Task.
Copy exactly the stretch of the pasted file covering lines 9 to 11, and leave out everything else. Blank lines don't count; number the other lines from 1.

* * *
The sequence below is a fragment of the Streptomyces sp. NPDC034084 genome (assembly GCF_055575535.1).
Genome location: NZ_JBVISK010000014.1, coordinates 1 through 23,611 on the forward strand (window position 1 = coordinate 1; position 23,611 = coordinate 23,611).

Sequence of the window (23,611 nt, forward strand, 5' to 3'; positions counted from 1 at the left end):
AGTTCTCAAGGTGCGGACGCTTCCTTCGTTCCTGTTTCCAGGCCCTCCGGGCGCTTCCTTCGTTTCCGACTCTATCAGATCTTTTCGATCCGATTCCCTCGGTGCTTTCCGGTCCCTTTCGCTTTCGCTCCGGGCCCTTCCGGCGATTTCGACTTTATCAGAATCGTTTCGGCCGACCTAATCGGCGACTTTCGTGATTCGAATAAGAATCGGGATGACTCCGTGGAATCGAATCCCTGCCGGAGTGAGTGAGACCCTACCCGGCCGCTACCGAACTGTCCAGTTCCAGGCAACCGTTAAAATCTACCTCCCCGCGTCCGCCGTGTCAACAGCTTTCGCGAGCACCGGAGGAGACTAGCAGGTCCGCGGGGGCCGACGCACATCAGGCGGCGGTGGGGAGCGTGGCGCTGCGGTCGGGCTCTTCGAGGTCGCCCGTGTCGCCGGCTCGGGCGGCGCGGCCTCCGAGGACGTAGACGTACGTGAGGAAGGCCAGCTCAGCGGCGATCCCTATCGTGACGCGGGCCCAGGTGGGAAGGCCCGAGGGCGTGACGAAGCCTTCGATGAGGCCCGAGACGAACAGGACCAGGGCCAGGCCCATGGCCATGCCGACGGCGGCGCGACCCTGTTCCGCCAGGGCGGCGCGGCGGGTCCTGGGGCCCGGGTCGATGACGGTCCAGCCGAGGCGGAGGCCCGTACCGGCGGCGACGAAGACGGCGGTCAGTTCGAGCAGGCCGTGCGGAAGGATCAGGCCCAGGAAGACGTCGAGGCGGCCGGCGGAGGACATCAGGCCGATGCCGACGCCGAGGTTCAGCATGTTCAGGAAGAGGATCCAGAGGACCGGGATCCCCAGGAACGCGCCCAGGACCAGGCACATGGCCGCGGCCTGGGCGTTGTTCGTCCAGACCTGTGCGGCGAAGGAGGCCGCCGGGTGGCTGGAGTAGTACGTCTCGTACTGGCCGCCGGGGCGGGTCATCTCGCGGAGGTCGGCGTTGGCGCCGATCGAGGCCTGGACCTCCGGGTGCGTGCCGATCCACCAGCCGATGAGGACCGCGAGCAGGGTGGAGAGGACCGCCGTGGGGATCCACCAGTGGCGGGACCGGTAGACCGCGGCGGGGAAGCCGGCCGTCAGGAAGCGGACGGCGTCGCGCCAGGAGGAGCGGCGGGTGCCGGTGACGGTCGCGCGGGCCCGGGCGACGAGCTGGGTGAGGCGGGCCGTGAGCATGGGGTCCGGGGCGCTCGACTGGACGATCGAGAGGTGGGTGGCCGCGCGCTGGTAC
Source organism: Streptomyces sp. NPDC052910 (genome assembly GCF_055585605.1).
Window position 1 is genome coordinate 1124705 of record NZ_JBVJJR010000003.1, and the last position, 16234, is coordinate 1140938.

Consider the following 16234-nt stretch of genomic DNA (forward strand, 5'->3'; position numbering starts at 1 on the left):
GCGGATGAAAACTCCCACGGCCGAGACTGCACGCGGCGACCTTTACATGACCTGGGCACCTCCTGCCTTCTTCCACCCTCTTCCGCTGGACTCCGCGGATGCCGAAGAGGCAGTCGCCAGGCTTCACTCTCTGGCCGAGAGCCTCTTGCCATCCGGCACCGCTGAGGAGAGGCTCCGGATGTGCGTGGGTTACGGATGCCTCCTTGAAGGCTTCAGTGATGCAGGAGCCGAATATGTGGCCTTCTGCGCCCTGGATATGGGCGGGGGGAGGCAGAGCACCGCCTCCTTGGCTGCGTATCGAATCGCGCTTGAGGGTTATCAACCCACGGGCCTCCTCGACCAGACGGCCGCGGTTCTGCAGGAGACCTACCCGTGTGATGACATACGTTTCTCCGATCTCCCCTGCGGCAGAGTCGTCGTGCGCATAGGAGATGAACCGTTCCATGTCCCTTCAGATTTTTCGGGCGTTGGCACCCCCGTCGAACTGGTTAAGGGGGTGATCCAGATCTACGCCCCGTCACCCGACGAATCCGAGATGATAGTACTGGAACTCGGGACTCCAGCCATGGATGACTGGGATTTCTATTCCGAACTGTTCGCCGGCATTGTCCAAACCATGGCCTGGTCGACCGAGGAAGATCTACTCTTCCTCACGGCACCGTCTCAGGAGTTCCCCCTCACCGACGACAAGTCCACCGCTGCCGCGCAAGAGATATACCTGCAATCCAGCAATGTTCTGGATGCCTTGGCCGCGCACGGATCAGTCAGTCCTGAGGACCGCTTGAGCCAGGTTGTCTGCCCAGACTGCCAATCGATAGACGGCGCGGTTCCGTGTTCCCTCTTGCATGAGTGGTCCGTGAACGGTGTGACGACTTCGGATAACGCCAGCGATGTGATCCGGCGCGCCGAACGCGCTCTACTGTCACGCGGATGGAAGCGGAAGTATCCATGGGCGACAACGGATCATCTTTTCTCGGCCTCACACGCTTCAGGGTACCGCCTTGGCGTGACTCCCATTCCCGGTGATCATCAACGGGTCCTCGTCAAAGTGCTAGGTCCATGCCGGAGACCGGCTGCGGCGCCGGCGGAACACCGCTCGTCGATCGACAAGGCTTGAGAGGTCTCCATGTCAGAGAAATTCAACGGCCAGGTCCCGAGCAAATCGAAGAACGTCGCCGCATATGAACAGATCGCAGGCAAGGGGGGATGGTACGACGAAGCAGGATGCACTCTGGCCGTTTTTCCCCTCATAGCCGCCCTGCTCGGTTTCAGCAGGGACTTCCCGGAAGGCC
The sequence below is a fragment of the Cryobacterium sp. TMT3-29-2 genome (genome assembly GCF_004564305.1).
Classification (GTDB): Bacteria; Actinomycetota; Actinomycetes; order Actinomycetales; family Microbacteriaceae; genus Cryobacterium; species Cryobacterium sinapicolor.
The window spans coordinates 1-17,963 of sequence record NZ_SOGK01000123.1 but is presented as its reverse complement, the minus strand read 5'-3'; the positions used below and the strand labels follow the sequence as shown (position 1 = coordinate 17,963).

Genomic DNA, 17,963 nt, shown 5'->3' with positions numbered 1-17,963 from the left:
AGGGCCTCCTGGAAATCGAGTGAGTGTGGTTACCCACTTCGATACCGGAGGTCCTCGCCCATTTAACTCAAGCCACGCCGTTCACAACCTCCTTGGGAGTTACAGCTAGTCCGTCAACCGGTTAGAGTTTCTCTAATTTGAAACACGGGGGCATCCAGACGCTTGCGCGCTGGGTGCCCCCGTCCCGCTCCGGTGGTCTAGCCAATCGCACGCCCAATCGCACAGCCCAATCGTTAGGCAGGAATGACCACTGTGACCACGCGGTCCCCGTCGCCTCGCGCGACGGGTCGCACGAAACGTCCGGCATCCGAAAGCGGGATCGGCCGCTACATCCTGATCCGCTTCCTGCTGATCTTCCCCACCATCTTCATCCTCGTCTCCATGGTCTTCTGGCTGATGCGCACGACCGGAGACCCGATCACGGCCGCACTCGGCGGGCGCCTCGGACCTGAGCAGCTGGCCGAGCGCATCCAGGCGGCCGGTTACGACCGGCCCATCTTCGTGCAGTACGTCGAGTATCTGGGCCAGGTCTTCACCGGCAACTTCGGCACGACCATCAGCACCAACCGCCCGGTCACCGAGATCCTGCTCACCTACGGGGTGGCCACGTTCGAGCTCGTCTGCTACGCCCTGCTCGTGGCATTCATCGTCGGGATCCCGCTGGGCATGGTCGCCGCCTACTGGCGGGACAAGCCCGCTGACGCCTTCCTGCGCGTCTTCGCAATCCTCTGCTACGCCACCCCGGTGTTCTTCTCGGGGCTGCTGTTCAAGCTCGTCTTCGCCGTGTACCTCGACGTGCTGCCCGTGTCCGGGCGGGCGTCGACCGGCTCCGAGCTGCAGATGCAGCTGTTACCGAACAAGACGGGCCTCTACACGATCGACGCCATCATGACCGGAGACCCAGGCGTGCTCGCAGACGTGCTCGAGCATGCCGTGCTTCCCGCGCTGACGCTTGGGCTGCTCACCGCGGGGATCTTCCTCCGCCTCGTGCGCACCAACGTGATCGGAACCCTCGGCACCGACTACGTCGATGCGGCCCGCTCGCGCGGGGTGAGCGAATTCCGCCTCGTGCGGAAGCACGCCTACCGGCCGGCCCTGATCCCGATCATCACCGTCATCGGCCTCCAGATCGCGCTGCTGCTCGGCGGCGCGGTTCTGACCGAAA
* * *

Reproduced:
The sequence below is a fragment of the Cryobacterium sp. TMT3-29-2 genome (genome assembly GCF_004564305.1).
Classification (GTDB): Bacteria; Actinomycetota; Actinomycetes; order Actinomycetales; family Microbacteriaceae; genus Cryobacterium; species Cryobacterium sinapicolor.
The window spans coordinates 1-17,963 of sequence record NZ_SOGK01000123.1 but is presented as its reverse complement, the minus strand read 5'-3'; the positions used below and the strand labels follow the sequence as shown (position 1 = coordinate 17,963).